subjects, and one of them, at least, is quite
repulsive. It is the picture of an old man,
with a beautiful little child embracing him.
The old man may have tenderness and love in
his face, but his heavy features, his warty
nose, do not make one think of pleasant
things and one does not care to imagine the
dear little child kissing the grotesque old fellow.
It was before Ghirlandajo 's time that another
painter had discovered the use of oil in mixing
ii8 Pictures Every Child Should Know
paints. Previously colours had been mixed
in water with some gelatinous substance, such
as the white and yolk of an egg, to give the
paint a proper texture or consistency. This
preparation was called "distemper," and fres-
coes w^ere made by using this upon plaster
while it was still wet. Plaster and colours dried
together, and the painting became a part of
the wall, not to be removed except by taking
the plaster with it.
The different gluey substances used had
often the effect of making the colours lose their
tone and they presented a glazed surface when
used upon wood, a favourite material with
There are numberless anecdotes written of this '
artist and his brother, and one of these shows
he had a temper. The brothers were engaged in
a monastery at Passignano painting a picture
of the "Last Supper." While at work upon it,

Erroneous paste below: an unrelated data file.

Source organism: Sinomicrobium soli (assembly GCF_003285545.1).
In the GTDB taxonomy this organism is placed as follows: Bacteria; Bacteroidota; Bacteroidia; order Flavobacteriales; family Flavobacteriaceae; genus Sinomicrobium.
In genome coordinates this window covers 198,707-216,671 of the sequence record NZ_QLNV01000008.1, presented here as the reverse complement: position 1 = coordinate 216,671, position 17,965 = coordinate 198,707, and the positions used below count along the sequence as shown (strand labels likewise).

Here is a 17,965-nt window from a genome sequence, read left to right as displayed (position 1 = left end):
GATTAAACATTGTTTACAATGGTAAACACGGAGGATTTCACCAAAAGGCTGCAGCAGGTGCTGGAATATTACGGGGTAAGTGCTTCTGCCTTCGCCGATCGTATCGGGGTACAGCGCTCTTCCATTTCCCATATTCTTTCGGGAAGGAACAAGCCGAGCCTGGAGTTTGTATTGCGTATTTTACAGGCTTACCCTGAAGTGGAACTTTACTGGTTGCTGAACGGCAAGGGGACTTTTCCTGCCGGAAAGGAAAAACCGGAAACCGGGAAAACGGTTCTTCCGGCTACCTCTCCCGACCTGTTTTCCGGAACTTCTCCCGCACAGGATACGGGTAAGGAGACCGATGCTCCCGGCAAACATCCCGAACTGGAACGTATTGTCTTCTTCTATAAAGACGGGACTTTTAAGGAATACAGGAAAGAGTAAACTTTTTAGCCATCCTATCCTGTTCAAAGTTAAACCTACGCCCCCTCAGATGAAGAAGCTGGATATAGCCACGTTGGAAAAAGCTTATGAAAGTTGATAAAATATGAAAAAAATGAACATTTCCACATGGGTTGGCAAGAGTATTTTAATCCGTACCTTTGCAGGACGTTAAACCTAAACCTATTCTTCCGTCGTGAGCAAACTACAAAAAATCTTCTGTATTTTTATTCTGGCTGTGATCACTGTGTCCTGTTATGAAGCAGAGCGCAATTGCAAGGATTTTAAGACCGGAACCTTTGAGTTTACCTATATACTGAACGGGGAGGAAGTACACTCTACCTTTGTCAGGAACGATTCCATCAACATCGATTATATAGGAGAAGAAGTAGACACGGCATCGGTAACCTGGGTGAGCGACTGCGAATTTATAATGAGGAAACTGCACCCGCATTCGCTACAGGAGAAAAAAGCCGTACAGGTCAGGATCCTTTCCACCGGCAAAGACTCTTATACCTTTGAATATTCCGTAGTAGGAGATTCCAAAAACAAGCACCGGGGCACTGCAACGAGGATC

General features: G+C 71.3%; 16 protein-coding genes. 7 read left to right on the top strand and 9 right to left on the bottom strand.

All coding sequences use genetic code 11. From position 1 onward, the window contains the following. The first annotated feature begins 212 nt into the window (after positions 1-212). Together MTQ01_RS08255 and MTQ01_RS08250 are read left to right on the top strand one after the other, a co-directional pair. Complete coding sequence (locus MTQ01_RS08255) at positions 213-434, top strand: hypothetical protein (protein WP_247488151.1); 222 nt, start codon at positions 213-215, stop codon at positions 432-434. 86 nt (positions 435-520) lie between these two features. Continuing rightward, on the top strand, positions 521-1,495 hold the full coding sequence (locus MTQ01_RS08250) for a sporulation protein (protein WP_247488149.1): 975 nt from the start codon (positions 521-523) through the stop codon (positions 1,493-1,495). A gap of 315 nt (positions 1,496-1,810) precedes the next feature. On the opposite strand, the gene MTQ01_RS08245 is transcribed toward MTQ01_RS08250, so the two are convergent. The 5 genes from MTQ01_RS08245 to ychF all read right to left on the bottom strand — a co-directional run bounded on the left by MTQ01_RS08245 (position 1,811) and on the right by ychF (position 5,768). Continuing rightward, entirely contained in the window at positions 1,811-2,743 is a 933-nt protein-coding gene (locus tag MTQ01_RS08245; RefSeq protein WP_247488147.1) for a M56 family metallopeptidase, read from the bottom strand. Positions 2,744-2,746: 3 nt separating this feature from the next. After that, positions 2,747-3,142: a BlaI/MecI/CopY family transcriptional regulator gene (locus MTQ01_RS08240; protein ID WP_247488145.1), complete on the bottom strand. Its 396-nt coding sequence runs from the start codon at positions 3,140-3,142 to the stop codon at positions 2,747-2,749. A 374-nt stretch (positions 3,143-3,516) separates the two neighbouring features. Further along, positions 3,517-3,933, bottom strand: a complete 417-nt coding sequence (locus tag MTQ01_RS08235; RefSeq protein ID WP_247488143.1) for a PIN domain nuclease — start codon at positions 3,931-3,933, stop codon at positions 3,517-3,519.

they lived in the house. The coarse fare did
not suit Ghirlandajo, and one night he could
endure it no longer. Springing from his seat in
the refectory he flung the soup all over the monk
who had served it, and taking a great loaf of
bread he beat him with it so hard that the poor
monk was carried to his cell, nearly dead. The
abbot had gone to bed, but hearing the rumpus
he thought it was nothing less than the roof
falling in, and he hurried to the room where he
found the brothers still raging over their dinner.
David shouted out to him, when the abbot tried
to reprove the artist, that his brother was worth
more than any *'pig of an abbot who ever
It is recorded in the documents found in the
Confraternity of St. Paul that:
Domenico de Chiirrado Bighordi, painter, called del
Grillandaio, died on Saturday morning, on the nth day
of January, 1493 (o.s.)f of a pestilential fever, and the
overseers allowed no one to see the dead man, and would
not have him buried by day. So he was buried, in Santa
Maria Novella, on Saturday night after sunset, and may
God forgive him! This was a very great loss for he was
highly esteemed for his many qualities, and is universally
The artist left nine children behind him.
Ghirlandajo's pictures may be found in the
Louvre, the Berlin Museum, the Dresden,
Munich, and London galleries. Most children
will find it hard to see their beauty.
Great men are likely to come in groups, and
with Ghirlandajo there are associated Botticelli
and Fra Filippo Lippi.
PLATE â€” PORTRAIT OF GIOVANNA DEGLI ALBIZI
This lovely lady was the wife of one of the
painter's patrons, Giovanni Tomabuoni, through
whom he received the commission for a series of
frescoes in the choir of the Santa Maria Novella,
Florence. The subjects chosen were sacred, but
since Ghirlandajo, no more than his neighbours,
knew what the Virgin or her contemporaries
looked like, he saw no reason why he should not
120 Pictures Every Child Should Know
compliment some of the great ones of his own
city and his own time by painting them in to
represent the different characters of Holy Writ.
So, as one of the ladies attendant upon Elizabeth